WarnerMedia Unveils HBO Max Price, Launch Date

"We're all in," said CEO John Stankey as he shared a goal of 50 million U.S. subscribers by 2025.
Presley Ann/Getty Images for WarnerMedia
WarnerMedia CEO John Stankey

A little more than a year after WarnerMedia announced its entry into the streaming age, the company gathered investors and press to unveil just how it will bring its legacy business directly to consumers.

During a Tuesday afternoon presentation at Stage 21 on Warner Bros. Studios’ historic Burbank lot, the company that owns the storied Hollywood studio as well as television networks HBO, TBS/TNT and CNN revealed that forthcoming streaming service HBO Max will bow in May and cost $15 per month, the same price as HBO but with significantly more TV shows and movies. 

HBO Max will be filled with 10,000 hours of programming from across the media conglomerate’s divisions including such TV hits as Friends, The Big Bang Theory and South Park; Warner Bros. films including Joker; the full HBO catalog; and originals such as the previously announced Ansel Elgort drama Tokyo Vice, a Grease spinoff and a Gossip Girl sequel.

For WarnerMedia, the event was designed to make the case to investors why phone giant AT&T, which has $134 billion in debt, is investing heavily to modernize the WarnerMedia business just a year after spending $85.4 billion to buy the assets. Like Disney, which will launch Disney+ on Nov. 12, and NBCUniversal, which is prepping Peacock, WarnerMedia executives have been watching as pay TV subscribers decline and young people eschew the movie theater for Netflix. But it will cost as much as $4 billion over the next three years for WarnerMedia to build out the HBO Max content library, and that doesn’t include investments in technology infrastructure, marketing and subscriber acquisition.

"We're all in," WarnerMedia CEO John Stankey told the crowd as he kicked off the two-hour presentation. 

HBO Max will be buoyed by the strength of its programming. The service will have 1,800 film titles including all DC movies and, eventually, the full 2020 feature film slate. On the TV front, premium cable network HBO will serve as the foundation for the service, offering up its library of current (Game of Thrones, Succession) and classic (Sex and the City, The Sopranos) shows as well as new releases like a forthcoming Game of Thrones prequel. Building on that slate will be Max Originals — such as the animated kids series Little Ellen from Ellen DeGeneres and the novel adaptation Circe — which will number 31 in the service's first year and will help HBO Max reach audiences outside of HBO's predominantly male demographic. 

HBO Max's lineup, while sizable, will be smaller than other streamers, a move that Bob Greenblatt, chairman of WarnerMedia's entertainment and direct-to-consumer division, acknowledged as part of a strategy to focus on a more curated, personalized offering. "We actually think our value proposition improves when we narrow the options, removing much of the filler no one watches anyway," he said. That will be reflected in a product that offers, for example, a collection of popular Friends episodes and viewing recommendations from the platform's stars.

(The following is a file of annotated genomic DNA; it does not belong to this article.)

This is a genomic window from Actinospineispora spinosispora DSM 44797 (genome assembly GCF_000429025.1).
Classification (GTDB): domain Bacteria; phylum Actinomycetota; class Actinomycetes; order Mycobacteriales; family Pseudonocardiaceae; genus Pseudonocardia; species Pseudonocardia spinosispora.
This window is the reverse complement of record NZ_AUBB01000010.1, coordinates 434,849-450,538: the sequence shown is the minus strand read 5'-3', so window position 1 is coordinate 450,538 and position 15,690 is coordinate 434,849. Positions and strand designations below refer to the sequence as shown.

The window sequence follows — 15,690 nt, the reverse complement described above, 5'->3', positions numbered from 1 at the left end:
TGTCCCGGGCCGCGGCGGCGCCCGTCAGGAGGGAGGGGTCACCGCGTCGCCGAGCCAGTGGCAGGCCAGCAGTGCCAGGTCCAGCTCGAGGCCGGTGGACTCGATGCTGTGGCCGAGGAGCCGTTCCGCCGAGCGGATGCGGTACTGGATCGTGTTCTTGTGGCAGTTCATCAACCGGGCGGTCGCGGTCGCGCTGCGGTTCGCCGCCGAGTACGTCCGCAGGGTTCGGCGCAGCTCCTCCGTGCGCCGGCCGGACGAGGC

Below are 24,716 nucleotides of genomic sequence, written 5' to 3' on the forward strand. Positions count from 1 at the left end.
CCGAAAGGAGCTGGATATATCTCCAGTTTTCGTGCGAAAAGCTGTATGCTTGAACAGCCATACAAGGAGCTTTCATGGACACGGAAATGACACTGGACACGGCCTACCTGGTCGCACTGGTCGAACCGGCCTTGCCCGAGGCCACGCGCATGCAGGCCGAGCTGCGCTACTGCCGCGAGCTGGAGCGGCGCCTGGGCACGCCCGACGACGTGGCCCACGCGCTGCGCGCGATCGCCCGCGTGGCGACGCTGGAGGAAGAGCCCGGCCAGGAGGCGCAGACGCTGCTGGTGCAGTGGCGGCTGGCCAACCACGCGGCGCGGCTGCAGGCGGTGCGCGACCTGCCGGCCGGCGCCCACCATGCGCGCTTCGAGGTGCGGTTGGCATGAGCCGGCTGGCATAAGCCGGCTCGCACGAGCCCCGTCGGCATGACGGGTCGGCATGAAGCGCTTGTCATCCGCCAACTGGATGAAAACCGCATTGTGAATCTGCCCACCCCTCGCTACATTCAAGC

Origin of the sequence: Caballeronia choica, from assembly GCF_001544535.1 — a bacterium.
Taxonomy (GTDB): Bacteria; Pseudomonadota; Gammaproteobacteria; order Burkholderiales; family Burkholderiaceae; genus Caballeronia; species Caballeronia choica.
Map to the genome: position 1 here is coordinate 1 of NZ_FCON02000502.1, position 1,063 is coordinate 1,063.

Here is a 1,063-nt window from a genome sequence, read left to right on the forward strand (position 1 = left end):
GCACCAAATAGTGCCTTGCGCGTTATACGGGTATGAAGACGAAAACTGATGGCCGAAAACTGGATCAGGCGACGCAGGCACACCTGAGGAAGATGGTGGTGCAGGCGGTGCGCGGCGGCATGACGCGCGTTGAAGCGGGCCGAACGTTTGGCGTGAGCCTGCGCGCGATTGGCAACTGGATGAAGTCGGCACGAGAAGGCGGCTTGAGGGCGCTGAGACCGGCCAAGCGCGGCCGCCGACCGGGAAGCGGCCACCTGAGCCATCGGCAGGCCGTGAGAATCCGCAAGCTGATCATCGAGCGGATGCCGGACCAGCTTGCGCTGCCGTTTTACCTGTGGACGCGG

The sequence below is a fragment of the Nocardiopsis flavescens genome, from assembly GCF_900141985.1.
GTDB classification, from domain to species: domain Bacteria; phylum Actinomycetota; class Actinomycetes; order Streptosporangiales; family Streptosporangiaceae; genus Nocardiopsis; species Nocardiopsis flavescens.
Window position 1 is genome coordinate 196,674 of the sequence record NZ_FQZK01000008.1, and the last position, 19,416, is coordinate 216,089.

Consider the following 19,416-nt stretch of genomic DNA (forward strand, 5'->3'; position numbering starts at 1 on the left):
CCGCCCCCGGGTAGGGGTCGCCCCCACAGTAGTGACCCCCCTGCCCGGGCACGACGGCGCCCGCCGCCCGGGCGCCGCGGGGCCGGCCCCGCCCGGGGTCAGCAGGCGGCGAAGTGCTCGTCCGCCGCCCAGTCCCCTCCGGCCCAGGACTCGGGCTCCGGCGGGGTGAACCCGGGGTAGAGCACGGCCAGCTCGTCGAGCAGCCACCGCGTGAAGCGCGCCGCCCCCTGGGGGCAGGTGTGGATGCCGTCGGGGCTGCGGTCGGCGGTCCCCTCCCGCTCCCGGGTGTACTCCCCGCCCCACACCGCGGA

The competition for subscribers will be fierce. More than 158 million people worldwide already subscribe to Netflix and 28 million people in the U.S. pay for Hulu. Over the next six months, services from Apple, Disney and NBCU will also hit the market, testing just how much consumers will be willing to spend for new streaming services.

Even with a deep bench of new and classic programming, HBO Max’s price makes it one of the more expensive streamers on the market. On the low end is the $5-per-month Apple TV+, while on the high end is Netflix’s $16-per-month Premium tier. 

AT&T will juice signups by offering HBO Max for free to its existing 10 million HBO customers. That will give it a base to grow to a forecast 75 million to 90 million customers in the U.S., Latin America and Europe, including 50 million domestic subscribers, by 2025. Executives said onstage that they are in discussions with other cable distributors to offer HBO Max to those HBO customers. 

Not long after AT&T completed its purchase of WarnerMedia in June 2018, Stankey took the stage at Vanity Fair’s New Establishment Summit and announced plans to create a direct-to-consumer business that would combine the HBO, Turner and Warner Bros. brands. “My job isn’t to build another Netflix,” the exec said at the time. Over the ensuing year, the company’s strategy evolved. At one point, it planned to offer a multi-tiered service but later scrapped that plan in favor of a streamlined offering that would be sold at a single price. Over the summer, WarnerMedia debuted the HBO Max name and revealed that it would pay $85 million a year for five years to license the streaming rights to Friends, putting an end to the comedy's long run on Netflix. 

In announcing the plan for HBO Max on Tuesday, WarnerMedia also revealed that it will offer the service subscription platform in its first year before launching an ad-supported version in 2021. Also on the roadmap are plans for live and interactive programming as well as special events.

WarnerMedia is forecasting HBO Max domestic expenses to hit $4 billion by 2025, the year it expects the service to become profitable by making $5 billion in revenue. 

To wrap up the presentation, AT&T CEO Randall Stephenson walked onstage to the Game of Thrones theme. "This is not Netflix, this is not Disney," he proclaimed. "This is uniquely HBO Max."